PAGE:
Researchers use hypotheses to test the relationship between factors or elements, also known as variables, in a scientific study. Hypotheses set the dependent variable, the factor that changes, and the independent variables, factors that influence the dependent variable, in the study.
For quantitative research, the hypothesis serves to formulate a test statistic, which is a mathematical way to find the accuracy of a hypothesis. The null hypothesis is the default hypothesis, and it states that there is no relationship between the dependent and independent variables. The alternate hypothesis, or research hypothesis, indicates there is a relationship between the variables. Researchers use means, proportions, probabilities and other statistical tests to determine the validity of the hypothesis.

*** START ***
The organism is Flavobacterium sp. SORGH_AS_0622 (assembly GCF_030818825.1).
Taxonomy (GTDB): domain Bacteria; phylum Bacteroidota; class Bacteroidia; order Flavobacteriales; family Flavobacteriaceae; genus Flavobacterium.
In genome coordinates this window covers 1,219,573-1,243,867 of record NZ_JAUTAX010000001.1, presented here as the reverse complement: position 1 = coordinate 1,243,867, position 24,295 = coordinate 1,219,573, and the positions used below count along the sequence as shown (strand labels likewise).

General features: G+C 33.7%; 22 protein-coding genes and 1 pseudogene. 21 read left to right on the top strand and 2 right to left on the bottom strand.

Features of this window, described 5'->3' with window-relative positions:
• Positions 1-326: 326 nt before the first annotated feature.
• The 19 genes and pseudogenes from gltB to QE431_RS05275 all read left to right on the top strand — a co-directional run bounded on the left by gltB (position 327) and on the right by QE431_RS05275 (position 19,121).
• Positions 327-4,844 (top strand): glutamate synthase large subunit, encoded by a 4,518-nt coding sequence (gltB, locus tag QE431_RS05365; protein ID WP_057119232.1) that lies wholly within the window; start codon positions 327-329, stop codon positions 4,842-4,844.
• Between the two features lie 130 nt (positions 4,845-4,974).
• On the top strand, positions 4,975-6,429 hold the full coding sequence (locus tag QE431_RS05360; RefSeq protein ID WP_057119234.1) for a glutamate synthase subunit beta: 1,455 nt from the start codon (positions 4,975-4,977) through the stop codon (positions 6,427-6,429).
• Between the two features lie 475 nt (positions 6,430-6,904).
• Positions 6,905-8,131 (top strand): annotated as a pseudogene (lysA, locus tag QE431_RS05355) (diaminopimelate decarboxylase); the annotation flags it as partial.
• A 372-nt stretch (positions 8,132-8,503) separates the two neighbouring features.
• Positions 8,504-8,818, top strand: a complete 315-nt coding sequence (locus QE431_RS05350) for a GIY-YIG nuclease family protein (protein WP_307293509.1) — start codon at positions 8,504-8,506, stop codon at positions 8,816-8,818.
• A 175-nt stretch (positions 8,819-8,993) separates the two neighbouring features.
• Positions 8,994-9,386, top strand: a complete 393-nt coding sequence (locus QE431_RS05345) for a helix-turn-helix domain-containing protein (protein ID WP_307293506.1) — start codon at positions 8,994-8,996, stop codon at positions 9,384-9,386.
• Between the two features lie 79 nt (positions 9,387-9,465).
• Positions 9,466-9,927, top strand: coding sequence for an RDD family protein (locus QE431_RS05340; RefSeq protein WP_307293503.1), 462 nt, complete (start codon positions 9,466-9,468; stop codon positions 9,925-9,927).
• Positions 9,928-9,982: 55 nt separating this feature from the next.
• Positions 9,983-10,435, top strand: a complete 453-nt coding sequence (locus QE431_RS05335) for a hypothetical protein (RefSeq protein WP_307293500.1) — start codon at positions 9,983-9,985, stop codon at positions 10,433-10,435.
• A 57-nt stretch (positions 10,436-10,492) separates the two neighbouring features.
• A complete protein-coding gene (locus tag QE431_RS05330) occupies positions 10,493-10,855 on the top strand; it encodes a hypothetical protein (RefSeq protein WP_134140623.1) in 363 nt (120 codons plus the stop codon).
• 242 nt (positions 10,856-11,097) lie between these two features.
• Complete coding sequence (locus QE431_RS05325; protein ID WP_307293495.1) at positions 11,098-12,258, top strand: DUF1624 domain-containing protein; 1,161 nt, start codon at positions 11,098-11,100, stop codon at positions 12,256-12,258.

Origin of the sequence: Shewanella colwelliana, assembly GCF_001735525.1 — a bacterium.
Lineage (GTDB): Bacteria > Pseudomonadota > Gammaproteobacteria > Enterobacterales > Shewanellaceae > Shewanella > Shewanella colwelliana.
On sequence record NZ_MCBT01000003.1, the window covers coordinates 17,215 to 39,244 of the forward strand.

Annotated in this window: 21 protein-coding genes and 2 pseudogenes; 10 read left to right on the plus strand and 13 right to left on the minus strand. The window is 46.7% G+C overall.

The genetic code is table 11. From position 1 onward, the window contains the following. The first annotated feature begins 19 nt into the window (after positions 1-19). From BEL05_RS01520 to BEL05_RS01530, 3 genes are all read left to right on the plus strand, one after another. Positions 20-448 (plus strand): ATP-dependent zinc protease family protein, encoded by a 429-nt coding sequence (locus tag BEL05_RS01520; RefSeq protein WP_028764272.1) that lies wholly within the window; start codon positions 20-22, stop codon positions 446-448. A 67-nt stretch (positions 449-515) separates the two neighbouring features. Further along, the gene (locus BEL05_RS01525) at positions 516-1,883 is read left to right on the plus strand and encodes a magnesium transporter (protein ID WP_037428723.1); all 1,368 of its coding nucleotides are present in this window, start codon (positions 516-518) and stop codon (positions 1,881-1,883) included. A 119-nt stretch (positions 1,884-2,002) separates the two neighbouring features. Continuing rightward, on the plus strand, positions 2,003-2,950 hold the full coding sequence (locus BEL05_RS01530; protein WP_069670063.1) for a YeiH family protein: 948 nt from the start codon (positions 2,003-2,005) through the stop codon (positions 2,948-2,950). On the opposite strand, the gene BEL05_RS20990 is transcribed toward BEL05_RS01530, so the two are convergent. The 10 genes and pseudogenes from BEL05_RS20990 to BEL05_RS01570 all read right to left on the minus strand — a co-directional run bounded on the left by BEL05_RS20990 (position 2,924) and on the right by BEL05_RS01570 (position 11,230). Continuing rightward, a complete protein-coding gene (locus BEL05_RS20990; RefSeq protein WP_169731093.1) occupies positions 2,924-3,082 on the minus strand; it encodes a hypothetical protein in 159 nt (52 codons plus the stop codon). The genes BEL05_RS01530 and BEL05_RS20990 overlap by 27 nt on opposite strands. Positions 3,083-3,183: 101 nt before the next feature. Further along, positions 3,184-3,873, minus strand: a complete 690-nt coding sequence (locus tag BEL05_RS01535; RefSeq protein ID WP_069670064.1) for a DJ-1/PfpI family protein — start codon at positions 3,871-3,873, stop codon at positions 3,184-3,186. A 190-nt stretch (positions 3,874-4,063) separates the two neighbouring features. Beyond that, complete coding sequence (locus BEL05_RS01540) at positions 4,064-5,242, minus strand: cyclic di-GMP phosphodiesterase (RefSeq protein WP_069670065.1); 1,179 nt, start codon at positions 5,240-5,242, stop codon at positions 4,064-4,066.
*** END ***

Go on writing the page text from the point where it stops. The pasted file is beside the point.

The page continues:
When formulating a hypothesis, researchers use a formula that notes a cause-and-effect or if-then statement. An example of a hypothesis is that due to the effects of performance pressure, students with test anxiety have lower test scores. The independent variable is test anxiety, while the dependent variable is the test score. An example of a hypothesis in the physical sciences is that a certain gene increases the risk for breast cancer. Hypotheses come from observations, previous research, current literature in the field and personal experiences.